UK Pension Changes
With all that has happened over the past few months, it’s all too easy to miss a few key changes to the ever-changing UK pension landscape.
As we all know, the government has enjoyed changing the rules regarding UK pensions over the last few years, and this year was no different. It is important to stay on top of the latest developments to ensure you maximise the potential benefits whilst avoiding falling foul of the changing rules. I wanted to take this opportunity to update and remind everyone about the latest rules for UK pension contributions.
At the 2020 Budget, the Government announced increases to the threshold income and adjusted income limits used to calculate one’s tapered annual allowance.
From 6 April 2020, the adjusted income limit rose to £240,000 (increased from £150,000) and the threshold income limit rose to £200,000 (increased from £110,000).
The Chancellor also lowered the minimum reduced annual allowance that an individual can have under the tapering rules from £10,000 to £4,000.
What is ‘threshold income’?
Threshold income is all of one’s earnings, not just salary. However, it is net of all pension contributions that one pays personally to UK registered pension schemes.
Foreign earnings do not count towards threshold income as they are not taxed in the UK.
What is ‘adjusted income’?
Adjusted income is all of one’s earnings which are subject to UK Income Tax, including all pension contributions paid personally and by one’s employer.
The difference between ‘threshold income’ and ‘adjusted income’ is that the former excludes pension contributions but the latter includes all pension contributions.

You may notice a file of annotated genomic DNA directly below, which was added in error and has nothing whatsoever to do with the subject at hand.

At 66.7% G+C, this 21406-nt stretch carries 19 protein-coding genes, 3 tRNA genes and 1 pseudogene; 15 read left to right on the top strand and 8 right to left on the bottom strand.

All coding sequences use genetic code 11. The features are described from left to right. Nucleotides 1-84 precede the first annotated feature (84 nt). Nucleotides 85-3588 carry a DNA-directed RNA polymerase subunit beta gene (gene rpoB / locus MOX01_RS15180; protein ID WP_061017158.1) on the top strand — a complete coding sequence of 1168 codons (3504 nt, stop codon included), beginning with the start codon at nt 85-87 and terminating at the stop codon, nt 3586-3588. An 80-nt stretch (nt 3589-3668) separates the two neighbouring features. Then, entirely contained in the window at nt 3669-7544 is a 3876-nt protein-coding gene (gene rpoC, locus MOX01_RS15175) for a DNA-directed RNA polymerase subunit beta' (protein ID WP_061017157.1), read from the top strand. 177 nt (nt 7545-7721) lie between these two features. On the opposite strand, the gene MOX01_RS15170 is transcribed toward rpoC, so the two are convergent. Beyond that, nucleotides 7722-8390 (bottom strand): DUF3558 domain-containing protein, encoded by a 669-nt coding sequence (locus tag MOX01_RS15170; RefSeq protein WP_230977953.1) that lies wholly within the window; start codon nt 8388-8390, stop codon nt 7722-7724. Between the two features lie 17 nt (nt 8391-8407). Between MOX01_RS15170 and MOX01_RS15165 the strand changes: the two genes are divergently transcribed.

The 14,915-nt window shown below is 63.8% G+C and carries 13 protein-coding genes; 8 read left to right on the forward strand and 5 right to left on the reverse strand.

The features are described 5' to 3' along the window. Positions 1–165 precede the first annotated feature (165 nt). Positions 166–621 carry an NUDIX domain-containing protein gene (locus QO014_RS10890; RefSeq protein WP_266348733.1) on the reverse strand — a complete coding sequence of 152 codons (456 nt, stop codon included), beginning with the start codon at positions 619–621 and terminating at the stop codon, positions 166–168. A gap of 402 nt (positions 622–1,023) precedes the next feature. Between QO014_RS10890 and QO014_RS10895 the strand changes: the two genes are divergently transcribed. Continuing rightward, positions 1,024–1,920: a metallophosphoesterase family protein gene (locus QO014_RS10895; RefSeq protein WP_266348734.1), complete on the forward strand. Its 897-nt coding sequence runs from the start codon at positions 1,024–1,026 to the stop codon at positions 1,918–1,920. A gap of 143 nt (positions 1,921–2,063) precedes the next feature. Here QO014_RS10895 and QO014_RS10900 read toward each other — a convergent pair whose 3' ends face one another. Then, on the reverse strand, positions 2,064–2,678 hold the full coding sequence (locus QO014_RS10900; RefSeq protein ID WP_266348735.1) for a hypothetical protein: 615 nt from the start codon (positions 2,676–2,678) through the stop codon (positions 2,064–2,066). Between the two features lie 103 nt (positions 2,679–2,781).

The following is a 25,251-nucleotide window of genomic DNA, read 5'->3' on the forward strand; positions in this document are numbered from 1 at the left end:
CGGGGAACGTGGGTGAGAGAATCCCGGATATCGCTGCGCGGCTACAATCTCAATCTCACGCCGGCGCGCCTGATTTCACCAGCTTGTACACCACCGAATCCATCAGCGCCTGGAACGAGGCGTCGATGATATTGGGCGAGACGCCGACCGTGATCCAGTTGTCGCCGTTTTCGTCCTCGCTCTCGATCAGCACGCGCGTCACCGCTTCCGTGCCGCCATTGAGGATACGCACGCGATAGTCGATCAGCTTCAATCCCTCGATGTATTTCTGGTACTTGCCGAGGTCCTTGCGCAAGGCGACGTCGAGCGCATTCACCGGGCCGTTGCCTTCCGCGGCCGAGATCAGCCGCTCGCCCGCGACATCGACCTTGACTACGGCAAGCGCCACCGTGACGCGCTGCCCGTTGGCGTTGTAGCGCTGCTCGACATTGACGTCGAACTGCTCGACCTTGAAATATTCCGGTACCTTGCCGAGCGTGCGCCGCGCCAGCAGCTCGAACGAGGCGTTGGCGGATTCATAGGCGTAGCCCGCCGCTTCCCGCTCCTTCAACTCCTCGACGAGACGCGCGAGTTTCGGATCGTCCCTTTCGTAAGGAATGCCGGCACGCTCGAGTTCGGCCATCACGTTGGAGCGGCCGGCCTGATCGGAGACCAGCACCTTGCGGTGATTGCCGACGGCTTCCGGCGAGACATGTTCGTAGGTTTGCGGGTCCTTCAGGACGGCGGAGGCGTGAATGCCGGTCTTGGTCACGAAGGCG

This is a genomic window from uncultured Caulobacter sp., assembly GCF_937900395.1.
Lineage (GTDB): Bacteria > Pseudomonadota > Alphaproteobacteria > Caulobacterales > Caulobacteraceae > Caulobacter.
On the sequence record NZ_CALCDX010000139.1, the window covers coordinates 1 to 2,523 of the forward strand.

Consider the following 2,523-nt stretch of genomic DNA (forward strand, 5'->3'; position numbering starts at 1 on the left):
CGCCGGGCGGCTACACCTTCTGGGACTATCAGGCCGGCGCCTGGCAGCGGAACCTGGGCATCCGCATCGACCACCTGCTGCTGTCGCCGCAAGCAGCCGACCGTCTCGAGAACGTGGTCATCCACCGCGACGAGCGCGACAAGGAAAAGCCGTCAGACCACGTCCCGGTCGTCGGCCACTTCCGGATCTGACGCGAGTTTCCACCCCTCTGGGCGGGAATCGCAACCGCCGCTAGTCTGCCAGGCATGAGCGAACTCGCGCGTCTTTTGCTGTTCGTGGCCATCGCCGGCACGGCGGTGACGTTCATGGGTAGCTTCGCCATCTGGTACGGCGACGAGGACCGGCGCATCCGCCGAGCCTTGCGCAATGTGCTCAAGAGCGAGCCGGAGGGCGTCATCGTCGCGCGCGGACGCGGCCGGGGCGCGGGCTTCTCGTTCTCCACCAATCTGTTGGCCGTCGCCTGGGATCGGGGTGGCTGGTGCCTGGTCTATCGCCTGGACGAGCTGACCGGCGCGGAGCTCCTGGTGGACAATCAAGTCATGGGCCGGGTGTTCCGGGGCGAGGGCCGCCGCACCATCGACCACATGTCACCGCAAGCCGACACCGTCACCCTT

The annual allowance is the maximum amount an individual can save in their pension scheme each year with the benefit of tax relief.
For the 2020/21 tax year the annual allowance is £40,000 but, for those with a higher income, the annual allowance may be lower than £40,000.
This tapering of the annual allowance is applied depending on an individual’s level of income within the tax year and applies to all pension savings that are made by them or on their behalf.
From 6 April 2020, an individual will have a reduced (‘tapered’) annual allowance if:
- their threshold income is over £200,000 (this was previously £110,000); and
- their adjusted income is over £240,000 (this was previously £150,000).
If an individual’s threshold income is £200,000 or less, regardless of adjusted income, the tapered annual allowance will not be applicable.
In instances where one is subject to the tapered annual allowance, for every £2 the individual’s adjusted income goes over £240,000, the annual allowance for that year reduces by £1.
From 6 April 2020 the minimum that this can reduce to is a tapered annual allowance of £4,000.
Here are some worked examples to put things in context:
For the 2020/21 tax year, an individual with an adjusted income of £300,000 will exceed the adjusted income limit by £60,000. The individual’s annual allowance would be reduced by half of this – so by £30,000 – leaving them with a tapered annual allowance of £10,000, which is the standard annual allowance of £40,000 less the £30,000 reduction under the tapering rules.
For the 2020/21 tax year, another individual earns £330,000. Their income exceeds the adjusted income limit by £90,000. Their annual allowance should be reduced by £45,000, which is the standard annual allowance of £40,000 less the £45,000 reduction under the tapering rules.
However, the minimum that the annual allowance can reduce to under the tapered annual allowance rules is £4,000, so this individual will have a tapered annual allowance of £4,000.
Having said this, you must not forget that you can also carry forward any unused annual allowance from the previous three tax years and use this.
Your available annual allowance is your reduced (or tapered) annual allowance plus any unused allowance from the previous three tax years.
If you have any questions at all on how this applies to you, please get in touch with your MASECO Wealth Manager.
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